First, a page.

Last fall, my branch code project encountered some problems, and the project was not progressing well, and I cannot find a way to complete more code without affecting my work in Khan Academy ).
I mainly run my branch line on weekends, and sometimes at night. This method does not work well for me. I am under too much pressure. I need to work hard on weekends to do as much work as possible. If I don't do it, I will feel frustrated ). Another problem is that I cannot guarantee that every weekend is free, and I don't want to spend all the weekend's time programming to lose all the opportunities for relaxation and entertainment ).
In addition, if encoding is performed every week, the gap is too long. It is too easy to forget what you are doing, or what you still need to do, even if you have notes ). If you miss a weekend, the problem becomes more serious, and the interval suddenly becomes two weeks. Context switching over the past few weeks may be fatal. I have many branch projects that have died due to this kind of attention ).
Last year, Jennifer Dewalt created 180 websites on 180 days to learn programming by herself. Her practice inspired me. I decided to adopt a simple policy: daily encoding.
I decided to set some rules for myself:
Code must be written every day. I can write documents, blogs, or other things, but these cannot be used to write code.
The code must actually work. Adjusting indentation and re-layout is not counted. If possible, refactoring is not counted. These tasks can be performed, but they cannot be the only code of a day .)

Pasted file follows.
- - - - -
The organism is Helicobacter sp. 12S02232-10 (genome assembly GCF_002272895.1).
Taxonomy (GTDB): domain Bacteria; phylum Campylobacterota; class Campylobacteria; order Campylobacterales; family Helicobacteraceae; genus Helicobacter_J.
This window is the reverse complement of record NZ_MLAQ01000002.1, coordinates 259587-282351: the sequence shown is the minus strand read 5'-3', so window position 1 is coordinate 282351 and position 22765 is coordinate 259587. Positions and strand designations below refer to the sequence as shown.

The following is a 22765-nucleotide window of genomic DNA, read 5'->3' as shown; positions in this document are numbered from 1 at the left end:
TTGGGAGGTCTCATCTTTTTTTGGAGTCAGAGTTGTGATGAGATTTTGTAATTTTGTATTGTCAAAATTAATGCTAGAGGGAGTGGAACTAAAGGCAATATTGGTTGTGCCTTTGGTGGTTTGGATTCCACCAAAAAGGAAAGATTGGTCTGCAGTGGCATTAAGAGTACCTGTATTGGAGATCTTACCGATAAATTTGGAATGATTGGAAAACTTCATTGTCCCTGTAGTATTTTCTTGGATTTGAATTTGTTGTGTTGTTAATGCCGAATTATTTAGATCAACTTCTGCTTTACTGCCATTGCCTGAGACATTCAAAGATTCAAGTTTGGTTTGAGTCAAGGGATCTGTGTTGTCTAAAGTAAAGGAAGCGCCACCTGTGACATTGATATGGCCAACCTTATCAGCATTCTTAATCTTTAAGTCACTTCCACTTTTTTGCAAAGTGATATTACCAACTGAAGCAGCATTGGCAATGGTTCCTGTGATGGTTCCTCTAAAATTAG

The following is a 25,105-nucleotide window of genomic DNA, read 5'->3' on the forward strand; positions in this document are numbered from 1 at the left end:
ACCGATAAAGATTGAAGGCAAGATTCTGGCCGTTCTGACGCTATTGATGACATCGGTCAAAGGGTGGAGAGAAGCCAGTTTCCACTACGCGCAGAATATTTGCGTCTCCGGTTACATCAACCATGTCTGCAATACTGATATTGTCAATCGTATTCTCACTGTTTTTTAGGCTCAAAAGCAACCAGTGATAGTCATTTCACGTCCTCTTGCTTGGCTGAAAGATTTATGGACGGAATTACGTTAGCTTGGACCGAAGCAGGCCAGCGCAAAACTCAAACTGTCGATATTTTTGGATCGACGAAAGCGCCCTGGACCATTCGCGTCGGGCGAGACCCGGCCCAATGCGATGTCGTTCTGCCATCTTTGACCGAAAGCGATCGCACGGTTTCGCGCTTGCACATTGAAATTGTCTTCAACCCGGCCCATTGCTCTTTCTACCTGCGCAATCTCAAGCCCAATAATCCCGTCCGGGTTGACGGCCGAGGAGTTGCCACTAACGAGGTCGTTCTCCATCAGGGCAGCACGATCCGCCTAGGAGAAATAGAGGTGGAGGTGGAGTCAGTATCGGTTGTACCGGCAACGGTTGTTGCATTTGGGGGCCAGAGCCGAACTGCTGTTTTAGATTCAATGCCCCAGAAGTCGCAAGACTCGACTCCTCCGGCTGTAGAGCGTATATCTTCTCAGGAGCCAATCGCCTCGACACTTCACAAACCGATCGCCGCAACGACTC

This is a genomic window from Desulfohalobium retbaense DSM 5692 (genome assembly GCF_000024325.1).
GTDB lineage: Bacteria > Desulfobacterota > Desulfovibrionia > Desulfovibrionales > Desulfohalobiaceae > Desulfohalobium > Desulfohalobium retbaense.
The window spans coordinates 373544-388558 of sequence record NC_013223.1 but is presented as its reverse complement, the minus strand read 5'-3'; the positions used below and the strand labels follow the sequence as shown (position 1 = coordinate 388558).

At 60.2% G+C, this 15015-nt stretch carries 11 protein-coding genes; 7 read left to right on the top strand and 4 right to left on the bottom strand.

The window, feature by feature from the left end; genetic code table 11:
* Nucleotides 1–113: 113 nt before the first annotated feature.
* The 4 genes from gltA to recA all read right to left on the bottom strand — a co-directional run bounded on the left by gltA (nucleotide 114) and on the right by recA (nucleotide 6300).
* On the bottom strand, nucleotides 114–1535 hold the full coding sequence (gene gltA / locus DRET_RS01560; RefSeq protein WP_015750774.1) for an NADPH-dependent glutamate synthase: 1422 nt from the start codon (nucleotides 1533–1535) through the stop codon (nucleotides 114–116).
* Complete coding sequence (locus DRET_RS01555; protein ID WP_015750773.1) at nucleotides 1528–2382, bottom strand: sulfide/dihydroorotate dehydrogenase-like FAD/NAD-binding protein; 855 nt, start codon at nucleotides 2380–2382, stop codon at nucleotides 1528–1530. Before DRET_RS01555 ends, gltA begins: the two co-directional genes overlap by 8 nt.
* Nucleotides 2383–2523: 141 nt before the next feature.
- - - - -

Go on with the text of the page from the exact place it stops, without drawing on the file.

All code must be completed before midnight.
The code must be open-source and put on Github.
Some rules are relatively arbitrary. For example, you don't need to write the code before midnight. But I am worried that staying up late will cause the code quality to drop. Similarly, the Code does not need to be open-source or stored on GitHub. In this case, I want to force myself to consider readability and modularization when writing code ).
This policy has been effective so far. I have been working for almost 20 weeks. The reason why I wrote this blog is that it completely changed the way I wrote code, and more importantly, it affected my life and my mind.
This change in habits produces some interesting results:
Minimum feasible encoding.I force myself to spend less than half an hour writing code every day. If it is less than this time, it will be difficult to write valuable code, especially to recall what was written the day before ). On workdays, I sometimes write more than 1.1 times less than an hour.) On weekends, I sometimes write code all day.
Writing code becomes a habit.It is worth mentioning that I do not particularly care about the above Github images. I think this is the most useful thing for this experiment: this is a change you have made for yourself, not to satisfy others' comments on your work. Diet and exercise are also a truth: If you don't care about improving yourself, you will never succeed.
Fight against anxiety.Before I started this experiment, I often felt anxious about not finishing enough work or making enough progress, and the progress was hard to quantify, because my branch projects were not dead-end ). I realized that progress is equally important as actually advancing. This opened my eyes. Once I continue to push forward the project every day, my anxiety begins to dissipate. I am very happy with my work, and I have no longer had that kind of unbearable desire to push forward the project in a sudden storm.